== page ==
Adidas has begun talking to agency networks about the future of its
$100 million-plus international advertising arrangements.
The bulk of the sports giant's creative assignments are currently
handled by Leagas Delaney and Amsterdam's 180. A number of other
agencies are used to give the advertising a local touch, including
Burrell in the US, SCPF in Spain, Harrison McCann in Japan and Clemenger
BBDO in Australia.
Leagas Delaney and 180 will be retained on the business but they have
been asked by Adidas to offer recommendations on how they would work
with an international network and which network they propose. The move
comes as Adidas seeks a more streamlined approach to give greater speed
and coherence to its creative arrangements.
Neil Simpson, the head of global brand concepts and advertising at
Adidas, said: "This is about bringing greater efficiency to our
advertising arrangements. It is not a review driven by creative quality
issues, nor is it driven by cost-saving, though having a network will be
more cost efficient."
There is no pitchlist at this stage but a number of networks have been
approached about the business, Simpson confirmed. "My intention is to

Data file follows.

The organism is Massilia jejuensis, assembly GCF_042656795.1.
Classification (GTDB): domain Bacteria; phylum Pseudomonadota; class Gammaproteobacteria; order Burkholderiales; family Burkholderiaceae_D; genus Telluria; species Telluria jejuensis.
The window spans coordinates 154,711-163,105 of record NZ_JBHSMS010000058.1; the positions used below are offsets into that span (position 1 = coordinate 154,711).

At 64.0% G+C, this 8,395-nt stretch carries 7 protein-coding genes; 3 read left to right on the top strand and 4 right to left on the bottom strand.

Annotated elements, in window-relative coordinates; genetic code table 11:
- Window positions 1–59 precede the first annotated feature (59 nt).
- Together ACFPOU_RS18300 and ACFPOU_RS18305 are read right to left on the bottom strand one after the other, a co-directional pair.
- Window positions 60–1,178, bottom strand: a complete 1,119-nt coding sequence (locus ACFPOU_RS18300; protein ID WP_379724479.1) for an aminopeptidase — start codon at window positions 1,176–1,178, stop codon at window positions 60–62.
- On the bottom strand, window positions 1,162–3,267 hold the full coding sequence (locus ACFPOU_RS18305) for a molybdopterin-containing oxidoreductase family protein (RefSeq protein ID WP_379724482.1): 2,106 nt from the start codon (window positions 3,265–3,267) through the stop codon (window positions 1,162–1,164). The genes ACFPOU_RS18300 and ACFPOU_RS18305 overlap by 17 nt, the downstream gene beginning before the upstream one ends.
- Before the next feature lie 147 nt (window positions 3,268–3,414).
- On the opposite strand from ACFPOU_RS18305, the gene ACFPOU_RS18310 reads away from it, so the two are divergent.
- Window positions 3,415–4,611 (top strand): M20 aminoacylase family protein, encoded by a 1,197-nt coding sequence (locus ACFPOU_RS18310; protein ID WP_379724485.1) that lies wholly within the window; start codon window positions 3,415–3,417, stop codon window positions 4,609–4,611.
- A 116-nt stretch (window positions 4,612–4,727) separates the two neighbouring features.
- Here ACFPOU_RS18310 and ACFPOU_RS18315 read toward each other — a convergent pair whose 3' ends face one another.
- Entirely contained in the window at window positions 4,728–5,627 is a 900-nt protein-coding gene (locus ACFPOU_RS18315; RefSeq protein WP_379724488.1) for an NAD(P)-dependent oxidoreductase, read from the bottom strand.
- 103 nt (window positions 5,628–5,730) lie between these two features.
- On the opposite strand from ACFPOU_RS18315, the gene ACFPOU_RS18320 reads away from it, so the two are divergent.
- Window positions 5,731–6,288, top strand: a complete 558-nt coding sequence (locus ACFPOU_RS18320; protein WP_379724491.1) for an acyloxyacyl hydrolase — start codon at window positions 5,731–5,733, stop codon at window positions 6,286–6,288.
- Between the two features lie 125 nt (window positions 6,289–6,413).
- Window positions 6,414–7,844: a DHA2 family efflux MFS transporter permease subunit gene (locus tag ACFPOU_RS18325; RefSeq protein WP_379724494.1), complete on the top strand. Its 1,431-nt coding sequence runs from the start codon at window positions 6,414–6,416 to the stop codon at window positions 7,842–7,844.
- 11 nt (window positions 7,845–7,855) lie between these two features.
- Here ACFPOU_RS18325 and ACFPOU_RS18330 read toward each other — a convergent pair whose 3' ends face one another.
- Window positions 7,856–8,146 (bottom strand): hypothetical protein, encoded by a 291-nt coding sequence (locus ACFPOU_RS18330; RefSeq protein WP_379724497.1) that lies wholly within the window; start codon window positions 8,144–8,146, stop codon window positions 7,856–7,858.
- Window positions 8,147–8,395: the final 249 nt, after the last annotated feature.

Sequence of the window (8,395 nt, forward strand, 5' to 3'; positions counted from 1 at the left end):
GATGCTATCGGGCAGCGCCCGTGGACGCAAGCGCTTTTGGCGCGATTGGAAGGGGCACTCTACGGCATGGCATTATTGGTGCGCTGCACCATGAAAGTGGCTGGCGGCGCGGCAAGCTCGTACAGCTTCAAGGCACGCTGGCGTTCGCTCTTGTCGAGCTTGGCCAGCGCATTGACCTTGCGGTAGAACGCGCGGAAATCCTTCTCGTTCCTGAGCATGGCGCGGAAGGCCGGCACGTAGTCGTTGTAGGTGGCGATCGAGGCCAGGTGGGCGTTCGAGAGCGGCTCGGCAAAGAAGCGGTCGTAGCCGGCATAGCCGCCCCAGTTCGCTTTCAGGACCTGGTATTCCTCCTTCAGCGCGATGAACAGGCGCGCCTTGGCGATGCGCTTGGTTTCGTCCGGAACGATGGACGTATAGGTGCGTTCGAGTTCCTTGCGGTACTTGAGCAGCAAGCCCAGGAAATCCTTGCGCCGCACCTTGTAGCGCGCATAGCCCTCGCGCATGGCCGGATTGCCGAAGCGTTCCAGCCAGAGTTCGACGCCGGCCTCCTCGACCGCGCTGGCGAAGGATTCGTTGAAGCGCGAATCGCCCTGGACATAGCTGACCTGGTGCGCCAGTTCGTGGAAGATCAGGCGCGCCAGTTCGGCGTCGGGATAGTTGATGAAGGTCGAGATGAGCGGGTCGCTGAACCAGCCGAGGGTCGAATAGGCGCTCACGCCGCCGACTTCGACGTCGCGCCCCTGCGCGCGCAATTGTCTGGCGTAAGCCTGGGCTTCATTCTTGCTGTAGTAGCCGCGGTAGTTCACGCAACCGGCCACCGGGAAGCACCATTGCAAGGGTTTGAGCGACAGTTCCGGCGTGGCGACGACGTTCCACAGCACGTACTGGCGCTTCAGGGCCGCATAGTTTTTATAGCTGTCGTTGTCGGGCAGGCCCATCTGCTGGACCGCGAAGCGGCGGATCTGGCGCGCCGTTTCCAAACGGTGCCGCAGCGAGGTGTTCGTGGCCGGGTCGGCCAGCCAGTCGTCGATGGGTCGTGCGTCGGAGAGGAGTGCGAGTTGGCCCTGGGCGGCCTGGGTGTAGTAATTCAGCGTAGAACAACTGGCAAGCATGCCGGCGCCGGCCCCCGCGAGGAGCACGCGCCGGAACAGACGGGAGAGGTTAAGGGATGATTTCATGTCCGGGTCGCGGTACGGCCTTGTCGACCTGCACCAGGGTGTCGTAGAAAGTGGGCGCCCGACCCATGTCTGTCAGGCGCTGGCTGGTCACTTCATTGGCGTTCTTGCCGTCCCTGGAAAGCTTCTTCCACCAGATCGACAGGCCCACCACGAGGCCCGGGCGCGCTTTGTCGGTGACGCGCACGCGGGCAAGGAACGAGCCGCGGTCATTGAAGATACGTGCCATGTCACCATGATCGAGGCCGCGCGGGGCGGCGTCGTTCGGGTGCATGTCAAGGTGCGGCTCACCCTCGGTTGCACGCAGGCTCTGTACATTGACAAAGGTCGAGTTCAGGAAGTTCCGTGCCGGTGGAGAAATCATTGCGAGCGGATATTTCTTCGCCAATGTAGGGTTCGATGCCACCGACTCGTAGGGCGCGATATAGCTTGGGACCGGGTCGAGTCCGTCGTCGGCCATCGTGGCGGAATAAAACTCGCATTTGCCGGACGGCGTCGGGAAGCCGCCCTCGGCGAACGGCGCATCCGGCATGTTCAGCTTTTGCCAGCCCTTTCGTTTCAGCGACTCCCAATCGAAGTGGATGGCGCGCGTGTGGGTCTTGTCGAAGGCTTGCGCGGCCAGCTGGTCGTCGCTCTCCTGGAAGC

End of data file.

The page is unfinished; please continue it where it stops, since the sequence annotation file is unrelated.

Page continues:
retain Leagas and 180 but we need more international cohesion," he
"A network would help us to adapt and implement work and offer local
A key market in which Adidas is under-represented in agency coverage is
the US, where it used to work with Leagas Delaney's San Francisco
"If there was a strong US office in the new network, then I could see it
playing a role in creative development of US work," Simpson
But he quashed speculation that the move would lead to Leagas Delaney or
180 losing their key client. "Both are on the list, they are staying
with us," he said.
180 joined the Adidas roster three years ago when Simpson began a trawl
for an additional creative shop to work alongside Leagas Delaney because
the account had grown so rapidly.
Tim Delaney, Leagas Delaney's chief executive, who has been at the
centre of Adidas's advertising strategy for eight years, remains
sanguine. "Adidas is looking at something to make it more coherent,
which is sensible," he said.
Delaney rubbished speculation that Leagas Delaney has been trawling the
market for a buyer with Adidas' requirement for a network in mind and
following the collapse of its deal with the Canadian marketing services
group Envoy. "The two things are not linked," he said.
180 declined to comment. The company's media arrangements are not